- The Washington Times
Thursday, June 17, 2021

The NFL has stopped short of making vaccinations mandatory for players, but the league’s loosened restrictions for vaccinated players detailed in a memo Wednesday highlights the potential challenges ahead for players who choose not to receive a coronavirus vaccine.

As part of the new coronavirus protocols for the 2021 season, vaccinated players will be tested every 14 days while unvaccinated players will be tested daily, along with stringent restrictions inside and outside team facilities.

The differences between what’s allowed for vaccinated and unvaccinated players could mean those who opt not to be immunized against the coronavirus will face more difficulties during the season, Minnesota Vikings coach Mike Zimmersaid Wednesday, as they navigate the more rigid protocols.

“The unvaccinated players are going to have a harder time in the season,” Zimmer said.

“They are going to be wearing masks, they’re going to have to social distance, they’ll have daily testing,” Zimmer continued. “They won’t go home for bye week, and they’ll have to come back here and test every day. When we go on the road, they won’t be able to go out to dinner with anybody. They’ll have to travel on buses differently, travel on planes differently, so a lot of meetings will be virtual like this is here.”

Several high-profile NFL players have said in recent weeks they haven’t been vaccinated, including the Washington Football Team’s Montez Sweat. On the Vikings, Harrison Smith, Adam Thielen and Sheldon Richardson said they haven’t received the shot. Quarterback Kirk Cousins declined to say if he had or not.

But about half of the players in the NFL are vaccinated, according to The Washington Post. Some teams have called in vaccine experts to answer questions and raise awareness, although Sweat said he was “not a fan” of Washington bringing an expert to speak with the team.

Minnesota followed a similar path as Washington, hosting Dr. Allen Sills, the NFL’s chief medical officer, Wednesday morning to discuss the vaccine.

“He talked to them about why they should, even if they have had COVID, still get vaccinated because your antibodies are way off the charts,” Zimmer said. “You’re going to be safer if it comes back again. One of the players asked about if they would need to get a booster shot at some point. There is a lot of those things, and we are just trying to educate those guys.”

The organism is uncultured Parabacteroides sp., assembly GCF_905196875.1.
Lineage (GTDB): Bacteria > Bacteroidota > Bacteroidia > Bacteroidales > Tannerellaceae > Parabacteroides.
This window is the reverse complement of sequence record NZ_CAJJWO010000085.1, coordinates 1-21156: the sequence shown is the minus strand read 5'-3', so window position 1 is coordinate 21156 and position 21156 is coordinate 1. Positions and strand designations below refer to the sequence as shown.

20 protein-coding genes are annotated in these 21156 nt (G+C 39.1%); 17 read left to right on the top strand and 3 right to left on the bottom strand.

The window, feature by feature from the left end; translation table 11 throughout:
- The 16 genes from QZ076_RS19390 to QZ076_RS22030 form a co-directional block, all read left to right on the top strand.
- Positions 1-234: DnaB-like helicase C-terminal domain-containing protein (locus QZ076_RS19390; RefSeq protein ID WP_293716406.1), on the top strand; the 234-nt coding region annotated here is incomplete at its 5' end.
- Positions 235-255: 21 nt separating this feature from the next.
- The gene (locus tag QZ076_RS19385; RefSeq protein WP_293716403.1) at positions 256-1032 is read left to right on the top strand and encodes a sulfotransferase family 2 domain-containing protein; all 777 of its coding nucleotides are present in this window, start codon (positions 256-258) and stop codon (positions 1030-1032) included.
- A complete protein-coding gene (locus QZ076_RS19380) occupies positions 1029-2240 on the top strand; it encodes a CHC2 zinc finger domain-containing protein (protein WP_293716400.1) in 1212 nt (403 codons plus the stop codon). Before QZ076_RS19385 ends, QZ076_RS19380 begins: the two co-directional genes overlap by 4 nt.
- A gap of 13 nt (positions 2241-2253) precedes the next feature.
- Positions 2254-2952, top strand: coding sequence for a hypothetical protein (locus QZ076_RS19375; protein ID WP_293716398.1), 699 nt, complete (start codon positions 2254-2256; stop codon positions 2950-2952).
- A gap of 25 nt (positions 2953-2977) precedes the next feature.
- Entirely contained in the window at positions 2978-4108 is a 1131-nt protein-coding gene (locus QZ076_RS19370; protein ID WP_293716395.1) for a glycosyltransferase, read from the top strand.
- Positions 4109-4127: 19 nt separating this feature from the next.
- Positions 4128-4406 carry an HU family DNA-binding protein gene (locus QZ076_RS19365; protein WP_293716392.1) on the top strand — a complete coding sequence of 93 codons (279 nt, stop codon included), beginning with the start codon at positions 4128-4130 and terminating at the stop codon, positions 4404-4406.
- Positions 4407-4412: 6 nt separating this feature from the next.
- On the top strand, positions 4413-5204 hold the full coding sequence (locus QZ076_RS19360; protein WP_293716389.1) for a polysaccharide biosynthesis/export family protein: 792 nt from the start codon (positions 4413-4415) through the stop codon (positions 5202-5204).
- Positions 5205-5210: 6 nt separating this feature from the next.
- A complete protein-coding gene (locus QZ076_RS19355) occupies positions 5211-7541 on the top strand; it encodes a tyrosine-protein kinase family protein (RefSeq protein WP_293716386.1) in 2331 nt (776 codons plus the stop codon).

Teams will be divided somewhat based on who is vaccinated and who isn’t. Unvaccinated players must wear masks in the team facility and maintain social distancing; if there’s a high-risk exposure to someone with the coronavirus, vaccinated players won’t be required to quarantine, but unvaccinated players will; unvaccinated players will ride on a separate team plane and can’t eat meals with teammates; there’s a ban on social, media and marketing sponsorship activities for those who haven’t been vaccinated.

To Cousins, though, those rules won’t be all that unlike what players dealt with last season.

“We already lived it for one season,” Cousins said Wednesday. “It’s a fluid situation, as it has been since the COVID pandemic began. We’ll kind of take it one week at a time, one month at a time, and see where we are when we get to the season. You know, it’s so important that we focus on football as well, and make sure we’re winning football games. That’s what really it’ll be about.”

Former Washington quarterback Dwayne Haskins, who now plays for the Pittsburgh Steelers, said Thursday he was initially hesitant to get the vaccine but has since had the shot because he didn’t want to be restricted in any way from his new teammates and coaches.

“The rules are the rules,” Haskins said (via the Pittsburgh Post-Gazette). “The NFL is a business. I wasn’t the biggest fan of the vaccine at first, but of course, I’ve gotten it because I wanted to be around teammates, be in meetings without necessarily social distancing. The biggest thing is doing what’s best for each other, what’s best for the team.”

That’s what stands out to Zimmer, too. There’s a large safety component, but with loosened protocols for vaccinated individuals, being a part of a football team becomes easier.

“For me, for instance, I don’t have to wear a mask,” Zimmer said. “We had a staff meeting the other day and everybody is in the same room. We can sit there and talk as opposed to doing this like we’re doing here. I know you guys know, I don’t like doing all of the media stuff, but I would much rather be sitting in a room talking to you then up at this camera and looking down at you.”

Copyright © 2021 The Washington Times, LLC.